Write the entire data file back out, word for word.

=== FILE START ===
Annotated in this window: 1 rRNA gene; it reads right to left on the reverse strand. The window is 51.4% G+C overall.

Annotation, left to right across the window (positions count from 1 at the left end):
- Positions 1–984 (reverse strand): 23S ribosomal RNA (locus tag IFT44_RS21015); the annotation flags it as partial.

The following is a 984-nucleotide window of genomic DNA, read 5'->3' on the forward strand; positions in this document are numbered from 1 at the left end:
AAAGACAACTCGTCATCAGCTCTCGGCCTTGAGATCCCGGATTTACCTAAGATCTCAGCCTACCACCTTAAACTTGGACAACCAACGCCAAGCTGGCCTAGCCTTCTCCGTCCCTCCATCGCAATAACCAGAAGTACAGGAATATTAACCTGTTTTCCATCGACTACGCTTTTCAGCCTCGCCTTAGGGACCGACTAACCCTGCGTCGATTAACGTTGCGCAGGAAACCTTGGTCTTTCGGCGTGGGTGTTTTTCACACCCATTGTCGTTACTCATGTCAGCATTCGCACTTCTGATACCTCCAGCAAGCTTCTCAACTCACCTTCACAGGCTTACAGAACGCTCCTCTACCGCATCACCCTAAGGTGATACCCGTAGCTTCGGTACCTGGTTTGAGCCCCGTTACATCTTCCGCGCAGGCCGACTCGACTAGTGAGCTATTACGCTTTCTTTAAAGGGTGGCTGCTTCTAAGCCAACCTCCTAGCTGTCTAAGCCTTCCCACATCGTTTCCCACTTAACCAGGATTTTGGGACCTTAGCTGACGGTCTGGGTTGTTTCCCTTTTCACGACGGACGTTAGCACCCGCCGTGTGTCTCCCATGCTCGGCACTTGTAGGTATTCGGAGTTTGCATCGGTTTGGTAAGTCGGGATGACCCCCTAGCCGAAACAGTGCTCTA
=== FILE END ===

Annotated in this window: 1 rRNA gene; it reads right to left on the reverse strand. The window is 51.4% G+C overall.

Annotation, left to right across the window (positions count from 1 at the left end):
- Positions 1–984 (reverse strand): 23S ribosomal RNA (locus tag IFT44_RS21015); the annotation flags it as partial.

The following is a 984-nucleotide window of genomic DNA, read 5'->3' on the forward strand; positions in this document are numbered from 1 at the left end:
AAAGACAACTCGTCATCAGCTCTCGGCCTTGAGATCCCGGATTTACCTAAGATCTCAGCCTACCACCTTAAACTTGGACAACCAACGCCAAGCTGGCCTAGCCTTCTCCGTCCCTCCATCGCAATAACCAGAAGTACAGGAATATTAACCTGTTTTCCATCGACTACGCTTTTCAGCCTCGCCTTAGGGACCGACTAACCCTGCGTCGATTAACGTTGCGCAGGAAACCTTGGTCTTTCGGCGTGGGTGTTTTTCACACCCATTGTCGTTACTCATGTCAGCATTCGCACTTCTGATACCTCCAGCAAGCTTCTCAACTCACCTTCACAGGCTTACAGAACGCTCCTCTACCGCATCACCCTAAGGTGATACCCGTAGCTTCGGTACCTGGTTTGAGCCCCGTTACATCTTCCGCGCAGGCCGACTCGACTAGTGAGCTATTACGCTTTCTTTAAAGGGTGGCTGCTTCTAAGCCAACCTCCTAGCTGTCTAAGCCTTCCCACATCGTTTCCCACTTAACCAGGATTTTGGGACCTTAGCTGACGGTCTGGGTTGTTTCCCTTTTCACGACGGACGTTAGCACCCGCCGTGTGTCTCCCATGCTCGGCACTTGTAGGTATTCGGAGTTTGCATCGGTTTGGTAAGTCGGGATGACCCCCTAGCCGAAACAGTGCTCTA